Oh yeah, I know that wool felt is da’ bomb. It’s thicker, feels better on the skin, holds its shape better, flies around on little wings and gives you kisses when you’re feeling sad. Wool felt rocks, seriously. I admit it. Know what else I admit?
I craft with acrylic felt.
That’s right–acryclic. Made of PLASTIC! Plastic comes from the devil, you know, and yet I put it on my daughters’ felt board, I make their birthday crowns out of it, I applique it onto my holiday buntings:
My name is Julie, and I’m an acrylic felt user.
My use of acrylic felt for my work may result in a slight loss of quality over the admittedly superior quality wool felt, but I firmly believe that it is the more eco-friendly choice.
Wool, my friends, comes from sheep. As my manifesto dictates, I craft without exploitation of the world’s creatures. Unless I am confident that the sheep was humanely treated, which I am not with most commercially available wool felt, I will not use it, no matter that it might make my daughter’s felt birthday crown look slightly swankier.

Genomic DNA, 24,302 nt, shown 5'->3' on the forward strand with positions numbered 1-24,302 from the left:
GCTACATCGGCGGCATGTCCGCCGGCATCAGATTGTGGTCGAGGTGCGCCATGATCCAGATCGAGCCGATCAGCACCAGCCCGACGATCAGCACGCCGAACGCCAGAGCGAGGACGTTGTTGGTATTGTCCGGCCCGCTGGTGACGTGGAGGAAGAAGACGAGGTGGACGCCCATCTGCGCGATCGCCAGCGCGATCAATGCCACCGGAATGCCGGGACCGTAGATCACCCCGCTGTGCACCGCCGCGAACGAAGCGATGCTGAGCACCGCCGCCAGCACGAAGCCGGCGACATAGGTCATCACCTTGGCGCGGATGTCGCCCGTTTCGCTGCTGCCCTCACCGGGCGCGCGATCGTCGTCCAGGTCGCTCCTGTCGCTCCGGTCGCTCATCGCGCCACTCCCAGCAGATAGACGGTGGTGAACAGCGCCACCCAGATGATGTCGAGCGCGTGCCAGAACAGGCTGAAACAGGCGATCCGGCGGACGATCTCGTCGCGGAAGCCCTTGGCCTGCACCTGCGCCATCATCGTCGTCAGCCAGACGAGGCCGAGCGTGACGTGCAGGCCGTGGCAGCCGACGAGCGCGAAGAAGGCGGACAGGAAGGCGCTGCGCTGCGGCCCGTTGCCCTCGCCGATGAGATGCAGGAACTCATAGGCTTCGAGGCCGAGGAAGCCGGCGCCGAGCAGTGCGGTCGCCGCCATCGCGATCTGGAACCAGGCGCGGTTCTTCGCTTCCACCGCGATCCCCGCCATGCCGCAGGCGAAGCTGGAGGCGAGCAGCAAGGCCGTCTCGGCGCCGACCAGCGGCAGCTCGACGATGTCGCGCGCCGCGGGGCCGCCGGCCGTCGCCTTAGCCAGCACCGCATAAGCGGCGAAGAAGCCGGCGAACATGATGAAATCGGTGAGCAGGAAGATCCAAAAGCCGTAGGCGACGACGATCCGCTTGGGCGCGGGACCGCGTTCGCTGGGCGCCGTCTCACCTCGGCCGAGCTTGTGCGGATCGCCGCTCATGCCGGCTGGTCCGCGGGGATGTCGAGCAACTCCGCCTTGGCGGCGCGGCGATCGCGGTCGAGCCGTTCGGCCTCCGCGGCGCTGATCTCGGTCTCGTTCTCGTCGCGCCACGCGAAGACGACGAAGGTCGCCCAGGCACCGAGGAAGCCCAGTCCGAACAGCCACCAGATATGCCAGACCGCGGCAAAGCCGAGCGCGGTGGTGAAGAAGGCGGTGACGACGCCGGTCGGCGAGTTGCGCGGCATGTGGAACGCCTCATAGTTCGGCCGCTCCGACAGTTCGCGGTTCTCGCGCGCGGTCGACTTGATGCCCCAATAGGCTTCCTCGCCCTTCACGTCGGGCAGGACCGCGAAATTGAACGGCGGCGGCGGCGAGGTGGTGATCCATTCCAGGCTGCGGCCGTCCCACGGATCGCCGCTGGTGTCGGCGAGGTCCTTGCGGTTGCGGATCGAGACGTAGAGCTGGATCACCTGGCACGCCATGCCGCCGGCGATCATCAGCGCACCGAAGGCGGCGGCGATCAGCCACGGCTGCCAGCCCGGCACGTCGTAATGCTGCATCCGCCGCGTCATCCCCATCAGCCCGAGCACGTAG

Of course, organic and/or locally-produced wool felt are two viable options. If you have a local producer of wool products, perhaps one who leaves her happy farm full of sheep to come sell at your farmer’s market, or if you’re so monetarily successful that you can afford beautiful organic wool felt from online stores such as La Lana Wools, and still feed and clothe your children, you’re awesomely lucky and I totally want to be you–both those options are out of my league.
Instead, I craft with a material that is both cruelty-free and has a positive effect on our environment: I use acrylic felt made entirely from post-consumer recycled plastic bottles. It’s priced competitively, locally available at my regular craft store, and I’m happy with its quality. Ecospun is the brand I use, but perhaps there are others?
For projects in which acrylic felt really doesn’t hold up well, such as sewing stuffies, I use felted wool from thrifted sweaters–by the time they reach the second-hand stores, they’ve likely been partially felted in the washing machine anyway, and a second life as a child’s beloved stuffed animal is, I consider, a respectful retirement for a material that an animal had to sacrifice to produce.
For me, materials matter. What’s your take on the issue?